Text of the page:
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Contract Law: Applying the abstract theory in property transfers

In transactions where immovable property is sold and transferred, ownership will only be transferred when there is an agreement of sale (which may be regarded as the “underlying transaction”) and upon registration of the deed of transfer.

There are two theories that relate to the transfer of property, namely the causal theory and the abstract theory. South-African law follows and applies the abstract theory.

We may differentiate between the abstract and causal theory when it concerns how real rights are transferred... Read More

Employment Law: Disclosing information during the interview process

Before taking on a new employee, it is natural that an employer would like to get as much information as possible about the candidate before making the decision to hire. We need this information to determine whether the person possesses the necessary skills to do the job they are interviewing for, to ascertain whether the person would be a suitable personality or culture fit for the business, and to determine whether there are any personal or other issues that could interfere with the person’s ability to perform their duties... Read More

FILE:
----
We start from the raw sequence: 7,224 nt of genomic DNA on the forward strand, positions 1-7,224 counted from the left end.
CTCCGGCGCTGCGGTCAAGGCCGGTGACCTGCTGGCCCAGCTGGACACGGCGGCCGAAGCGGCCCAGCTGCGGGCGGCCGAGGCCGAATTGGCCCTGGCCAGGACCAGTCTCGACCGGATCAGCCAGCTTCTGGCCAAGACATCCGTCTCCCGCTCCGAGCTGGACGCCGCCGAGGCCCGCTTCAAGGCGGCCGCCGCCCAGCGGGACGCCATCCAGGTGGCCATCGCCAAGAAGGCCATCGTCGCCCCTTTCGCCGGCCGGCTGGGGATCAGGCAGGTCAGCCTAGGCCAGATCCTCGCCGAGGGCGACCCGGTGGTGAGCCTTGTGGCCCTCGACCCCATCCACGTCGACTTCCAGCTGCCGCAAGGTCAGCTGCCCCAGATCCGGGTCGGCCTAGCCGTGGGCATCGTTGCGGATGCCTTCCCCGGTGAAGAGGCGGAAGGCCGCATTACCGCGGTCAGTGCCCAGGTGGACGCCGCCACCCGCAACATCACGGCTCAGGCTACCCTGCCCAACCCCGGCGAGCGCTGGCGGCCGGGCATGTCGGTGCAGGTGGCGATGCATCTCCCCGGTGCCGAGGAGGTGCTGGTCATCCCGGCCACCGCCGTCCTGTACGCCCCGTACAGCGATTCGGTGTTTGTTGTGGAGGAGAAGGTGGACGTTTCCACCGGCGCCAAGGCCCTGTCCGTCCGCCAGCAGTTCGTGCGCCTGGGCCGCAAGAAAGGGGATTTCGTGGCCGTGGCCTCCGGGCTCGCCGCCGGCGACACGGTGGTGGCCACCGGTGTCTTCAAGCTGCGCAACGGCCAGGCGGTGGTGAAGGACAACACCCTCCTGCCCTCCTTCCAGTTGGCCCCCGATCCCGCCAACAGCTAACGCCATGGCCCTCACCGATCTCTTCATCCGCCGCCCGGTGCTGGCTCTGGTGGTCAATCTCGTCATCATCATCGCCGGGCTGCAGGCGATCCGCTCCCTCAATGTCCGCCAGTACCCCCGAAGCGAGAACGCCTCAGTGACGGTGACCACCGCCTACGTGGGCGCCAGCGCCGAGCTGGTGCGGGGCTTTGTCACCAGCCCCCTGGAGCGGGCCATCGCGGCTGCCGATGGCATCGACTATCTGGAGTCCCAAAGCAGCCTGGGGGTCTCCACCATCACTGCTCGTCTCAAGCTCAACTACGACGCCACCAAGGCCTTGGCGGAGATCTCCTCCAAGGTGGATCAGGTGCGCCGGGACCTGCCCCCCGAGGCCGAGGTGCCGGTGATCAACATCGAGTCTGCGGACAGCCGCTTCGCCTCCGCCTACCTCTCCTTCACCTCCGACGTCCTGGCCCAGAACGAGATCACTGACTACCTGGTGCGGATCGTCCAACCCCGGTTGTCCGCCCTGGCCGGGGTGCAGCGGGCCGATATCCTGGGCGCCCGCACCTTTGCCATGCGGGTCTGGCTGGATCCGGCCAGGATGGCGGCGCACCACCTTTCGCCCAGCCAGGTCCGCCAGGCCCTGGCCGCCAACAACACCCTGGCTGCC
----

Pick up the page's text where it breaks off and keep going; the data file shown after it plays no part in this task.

Exemption Clauses: Changes in the Legal Landscape

Much has changed in the legal landscape surrounding exemption clauses from when the landmark case of Durban’s Water Wonderland (Pty) Ltd v Botha 1999 1 SA 982 (SCA) was decided. In that case, the court had to decide on the enforceability of a disclaimer notice when the plaintiff and her daughter were flung from a jet ride in an amusement park. The SCA held that, since the defendant had done whatever was necessary to bring the notice to the attention of the plaintiff, the notice could be incorporated into the contract between the plaintiff and defendant, and the disclaimer notice was upheld... Read More

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